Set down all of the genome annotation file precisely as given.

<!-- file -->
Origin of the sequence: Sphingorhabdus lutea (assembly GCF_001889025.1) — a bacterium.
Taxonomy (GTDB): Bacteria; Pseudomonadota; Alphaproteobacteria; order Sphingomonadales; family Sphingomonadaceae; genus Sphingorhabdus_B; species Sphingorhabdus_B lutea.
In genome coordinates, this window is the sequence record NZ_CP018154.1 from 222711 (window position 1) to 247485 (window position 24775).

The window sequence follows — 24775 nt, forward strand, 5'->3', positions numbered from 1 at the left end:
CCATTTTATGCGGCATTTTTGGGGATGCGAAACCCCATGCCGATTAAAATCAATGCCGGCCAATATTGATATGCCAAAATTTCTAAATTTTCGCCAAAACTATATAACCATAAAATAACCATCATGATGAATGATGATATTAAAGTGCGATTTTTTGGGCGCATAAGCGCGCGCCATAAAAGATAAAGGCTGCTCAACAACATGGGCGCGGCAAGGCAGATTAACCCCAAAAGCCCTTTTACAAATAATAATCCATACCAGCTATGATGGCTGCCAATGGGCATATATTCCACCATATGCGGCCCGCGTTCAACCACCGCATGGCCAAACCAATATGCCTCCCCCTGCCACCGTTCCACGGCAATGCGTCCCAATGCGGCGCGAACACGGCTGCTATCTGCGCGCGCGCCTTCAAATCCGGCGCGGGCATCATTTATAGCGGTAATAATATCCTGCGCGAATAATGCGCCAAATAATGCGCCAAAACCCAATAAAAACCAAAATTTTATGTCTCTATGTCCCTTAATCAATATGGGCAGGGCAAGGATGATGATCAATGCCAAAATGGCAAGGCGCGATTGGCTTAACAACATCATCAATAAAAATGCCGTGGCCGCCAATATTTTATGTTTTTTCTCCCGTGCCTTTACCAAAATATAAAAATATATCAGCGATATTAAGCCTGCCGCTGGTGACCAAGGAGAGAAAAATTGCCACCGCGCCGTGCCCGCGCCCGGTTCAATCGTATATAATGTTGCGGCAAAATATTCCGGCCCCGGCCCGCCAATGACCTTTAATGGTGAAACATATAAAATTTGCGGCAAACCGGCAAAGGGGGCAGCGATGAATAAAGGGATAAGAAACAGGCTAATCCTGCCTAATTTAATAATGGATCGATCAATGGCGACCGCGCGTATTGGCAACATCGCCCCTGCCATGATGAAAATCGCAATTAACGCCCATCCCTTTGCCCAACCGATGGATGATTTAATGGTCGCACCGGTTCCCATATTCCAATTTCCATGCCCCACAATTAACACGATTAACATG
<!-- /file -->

Origin of the sequence: Sphingorhabdus lutea (assembly GCF_001889025.1) — a bacterium.
Taxonomy (GTDB): Bacteria; Pseudomonadota; Alphaproteobacteria; order Sphingomonadales; family Sphingomonadaceae; genus Sphingorhabdus_B; species Sphingorhabdus_B lutea.
In genome coordinates, this window is the sequence record NZ_CP018154.1 from 222711 (window position 1) to 247485 (window position 24775).

The window sequence follows — 24775 nt, forward strand, 5'->3', positions numbered from 1 at the left end:
CCATTTTATGCGGCATTTTTGGGGATGCGAAACCCCATGCCGATTAAAATCAATGCCGGCCAATATTGATATGCCAAAATTTCTAAATTTTCGCCAAAACTATATAACCATAAAATAACCATCATGATGAATGATGATATTAAAGTGCGATTTTTTGGGCGCATAAGCGCGCGCCATAAAAGATAAAGGCTGCTCAACAACATGGGCGCGGCAAGGCAGATTAACCCCAAAAGCCCTTTTACAAATAATAATCCATACCAGCTATGATGGCTGCCAATGGGCATATATTCCACCATATGCGGCCCGCGTTCAACCACCGCATGGCCAAACCAATATGCCTCCCCCTGCCACCGTTCCACGGCAATGCGTCCCAATGCGGCGCGAACACGGCTGCTATCTGCGCGCGCGCCTTCAAATCCGGCGCGGGCATCATTTATAGCGGTAATAATATCCTGCGCGAATAATGCGCCAAATAATGCGCCAAAACCCAATAAAAACCAAAATTTTATGTCTCTATGTCCCTTAATCAATATGGGCAGGGCAAGGATGATGATCAATGCCAAAATGGCAAGGCGCGATTGGCTTAACAACATCATCAATAAAAATGCCGTGGCCGCCAATATTTTATGTTTTTTCTCCCGTGCCTTTACCAAAATATAAAAATATATCAGCGATATTAAGCCTGCCGCTGGTGACCAAGGAGAGAAAAATTGCCACCGCGCCGTGCCCGCGCCCGGTTCAATCGTATATAATGTTGCGGCAAAATATTCCGGCCCCGGCCCGCCAATGACCTTTAATGGTGAAACATATAAAATTTGCGGCAAACCGGCAAAGGGGGCAGCGATGAATAAAGGGATAAGAAACAGGCTAATCCTGCCTAATTTAATAATGGATCGATCAATGGCGACCGCGCGTATTGGCAACATCGCCCCTGCCATGATGAAAATCGCAATTAACGCCCATCCCTTTGCCCAACCGATGGATGATTTAATGGTCGCACCGGTTCCCATATTCCAATTTCCATGCCCCACAATTAACACGATTAACATG